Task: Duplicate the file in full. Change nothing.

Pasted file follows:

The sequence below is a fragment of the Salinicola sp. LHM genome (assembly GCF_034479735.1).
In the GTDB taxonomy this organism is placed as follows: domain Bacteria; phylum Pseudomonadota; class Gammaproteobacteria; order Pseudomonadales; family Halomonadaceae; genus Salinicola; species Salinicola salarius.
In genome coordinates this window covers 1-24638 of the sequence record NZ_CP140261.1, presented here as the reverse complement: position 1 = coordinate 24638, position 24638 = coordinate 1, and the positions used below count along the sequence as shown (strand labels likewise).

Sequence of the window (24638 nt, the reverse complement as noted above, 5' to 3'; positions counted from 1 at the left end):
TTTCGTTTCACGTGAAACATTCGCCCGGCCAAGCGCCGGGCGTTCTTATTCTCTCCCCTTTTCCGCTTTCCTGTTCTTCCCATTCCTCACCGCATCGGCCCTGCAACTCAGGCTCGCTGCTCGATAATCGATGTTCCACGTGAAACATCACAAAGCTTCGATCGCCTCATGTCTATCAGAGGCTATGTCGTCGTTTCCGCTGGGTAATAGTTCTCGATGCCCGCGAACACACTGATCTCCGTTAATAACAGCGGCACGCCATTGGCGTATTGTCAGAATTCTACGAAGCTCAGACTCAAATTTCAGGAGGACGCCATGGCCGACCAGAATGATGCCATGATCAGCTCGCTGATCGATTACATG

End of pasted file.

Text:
The sequence below is a fragment of the Salinicola sp. LHM genome (assembly GCF_034479735.1).
In the GTDB taxonomy this organism is placed as follows: domain Bacteria; phylum Pseudomonadota; class Gammaproteobacteria; order Pseudomonadales; family Halomonadaceae; genus Salinicola; species Salinicola salarius.
In genome coordinates this window covers 1-24638 of the sequence record NZ_CP140261.1, presented here as the reverse complement: position 1 = coordinate 24638, position 24638 = coordinate 1, and the positions used below count along the sequence as shown (strand labels likewise).

Sequence of the window (24638 nt, the reverse complement as noted above, 5' to 3'; positions counted from 1 at the left end):
TTTCGTTTCACGTGAAACATTCGCCCGGCCAAGCGCCGGGCGTTCTTATTCTCTCCCCTTTTCCGCTTTCCTGTTCTTCCCATTCCTCACCGCATCGGCCCTGCAACTCAGGCTCGCTGCTCGATAATCGATGTTCCACGTGAAACATCACAAAGCTTCGATCGCCTCATGTCTATCAGAGGCTATGTCGTCGTTTCCGCTGGGTAATAGTTCTCGATGCCCGCGAACACACTGATCTCCGTTAATAACAGCGGCACGCCATTGGCGTATTGTCAGAATTCTACGAAGCTCAGACTCAAATTTCAGGAGGACGCCATGGCCGACCAGAATGATGCCATGATCAGCTCGCTGATCGATTACATG